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I'm the co-host of THIS IS ROCK 'N' ROLL RADIO with Dana & Carl (Sunday nights, 9 to Midnight Eastern, www.westcottradio.org).  As a freelance writer, I contributed to Goldmine magazine from 1986-2006, wrote liner notes for Rhino Records' compilation CD Poptopia!  Power Pop Classics Of The '90s, and for releases by The Flashcubes, The Finkers, Screen Test, 1.4.5., and Jack "Penetrator" Lipton.  I contributed to the books Bubblegum Music Is The Naked Truth, Shake Some Action, Lost In The Grooves, and MusicHound Rock, and to DISCoveries, Amazing Heroes, The Comics Buyer's Guide, Yeah Yeah Yeah, Comics Collector, The Buffalo News, and The Syracuse New Times.  I also wrote the liner notes for the four THIS IS ROCK 'N' ROLL RADIO compilation CDs, because, well, who could stop me?  My standing offer to write liner notes for a Bay City Rollers compilation has remained criminally ignored.  Still intend to write and sell a Batman story someday.

Tuesday, February 16, 2016

CLOSING ARGUMENTS: Lesley Gore

Singer Lesley Gore passed away one year ago today.  This is what I wrote at the time.



In 1963, Lesley Gore seemed an unlikely prospect to become a feminist icon.  After all, the 16-year-old singer was very much of her time, performing a string of irresistible pop hits showing how a lovesick girl's world revolved around the sometimes-capricious whims of a boy:  crying her eyes out when her boyfriend spurns her in "It's My Party," and eagerly welcoming the same faithless lover back into her arms in "Judy's Turn To Cry." This was the height of the girl-group era, and you can't blame something for not being ahead of its time.

Nonetheless, that perception changed in 1964, when Lesley Gore released "You Don't Own Me," pop music's first true feminist anthem.  As a pop song, "You Don't Own Me" is a brilliant, slow-burning ember, and it was surely never intended to be anything more than that.  But it is more than that:  "You Don't Own Me" is a simple, matter-of-fact manifesto, a declaration of independence that was unprecedented in pop music.  There had been breakup songs before, sure, but this wasn't a breakup song; here, for probably the first time in a pop hit, the girl is telling the boy how it's gonna be.  "You want me?  Fine.  I might be interested.  But you don't own me, and I'm not just one of your pretty toys.  These are my terms; take 'em or leave 'em."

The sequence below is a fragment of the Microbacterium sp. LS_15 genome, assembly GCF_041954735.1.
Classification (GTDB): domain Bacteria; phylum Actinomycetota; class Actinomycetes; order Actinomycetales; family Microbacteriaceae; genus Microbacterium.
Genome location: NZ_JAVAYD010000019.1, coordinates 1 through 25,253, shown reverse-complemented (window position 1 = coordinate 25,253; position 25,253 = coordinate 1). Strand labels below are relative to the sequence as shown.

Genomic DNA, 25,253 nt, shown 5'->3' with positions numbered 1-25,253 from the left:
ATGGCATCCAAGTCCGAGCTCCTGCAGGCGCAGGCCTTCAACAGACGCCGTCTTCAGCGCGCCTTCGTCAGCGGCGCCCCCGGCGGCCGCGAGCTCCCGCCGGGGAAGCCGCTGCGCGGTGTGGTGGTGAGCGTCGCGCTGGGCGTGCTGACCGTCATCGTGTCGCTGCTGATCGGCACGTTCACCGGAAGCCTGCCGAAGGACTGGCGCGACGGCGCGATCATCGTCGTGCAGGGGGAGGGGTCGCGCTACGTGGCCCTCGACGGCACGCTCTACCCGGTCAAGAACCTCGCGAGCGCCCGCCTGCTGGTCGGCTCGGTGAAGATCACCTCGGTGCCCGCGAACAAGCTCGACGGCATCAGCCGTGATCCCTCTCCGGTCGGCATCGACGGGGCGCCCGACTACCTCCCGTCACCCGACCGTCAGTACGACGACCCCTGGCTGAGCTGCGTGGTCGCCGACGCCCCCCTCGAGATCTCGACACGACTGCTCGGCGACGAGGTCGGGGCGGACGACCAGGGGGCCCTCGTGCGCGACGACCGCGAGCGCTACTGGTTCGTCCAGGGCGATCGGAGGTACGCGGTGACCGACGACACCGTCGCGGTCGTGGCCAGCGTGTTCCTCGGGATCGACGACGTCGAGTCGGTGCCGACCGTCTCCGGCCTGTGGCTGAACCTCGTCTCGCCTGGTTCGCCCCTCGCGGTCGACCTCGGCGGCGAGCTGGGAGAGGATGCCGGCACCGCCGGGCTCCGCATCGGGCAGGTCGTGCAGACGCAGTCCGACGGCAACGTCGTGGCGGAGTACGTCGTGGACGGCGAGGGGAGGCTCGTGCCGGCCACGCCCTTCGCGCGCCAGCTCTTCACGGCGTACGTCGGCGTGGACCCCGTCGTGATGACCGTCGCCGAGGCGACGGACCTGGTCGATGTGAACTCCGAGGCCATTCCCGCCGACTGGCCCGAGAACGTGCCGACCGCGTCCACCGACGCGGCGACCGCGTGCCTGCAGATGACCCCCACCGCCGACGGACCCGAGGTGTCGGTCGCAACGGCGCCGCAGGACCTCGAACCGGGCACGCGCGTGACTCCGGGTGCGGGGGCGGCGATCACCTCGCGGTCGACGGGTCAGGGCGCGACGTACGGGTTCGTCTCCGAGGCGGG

It's not like "You Don't Own Me" ushered in a new era of female empowerment, even for the singer herself.  Thematic concerns in some of Gore's subsequent hits included a stoic acceptance of her boy flirting with other girls in "That's The Way Boys Are," and even his serial infidelities in the great "Maybe I Know."  But feminism is best defined as the radical notion that a female is a person, an individual.  Most of us--boy or girl, gay or straight--have experienced love's turbulence at some point, and we've made our choices based on whatever mix of head and heart we think works best.  That's why we dig love songs to begin with.  "You Don't Own Me" stands as a self-assured reminder that we can be more than what others expect us to be; the rest of Lesley Gore's wonderful body of work likewise chronicles the universal ups and downs of romantic endeavor, from the hurt of "You Didn't Look Around," to the longing of "She's A Fool," the jealousy of "Run Bobby Run," the kiss-off of "Off And Running," the new beginning of "Consolation Prize," and the sublime, perfect love of "California Nights."  When I was a kid, Lesley Gore was my favorite singer; I received a copy of her California Nights LP as a birthday gift when I turned seven.  Her reign was brief--I was a fickle little kid--but I never stopped loving her.  Even as she's passed, I'll never stop loving her.  

And Lesley Gore is not in the Rock 'n' Roll Hall of Fame. Lesley Gore has never even been nominated for the Rock and Roll Hall of Fame.

Cretins.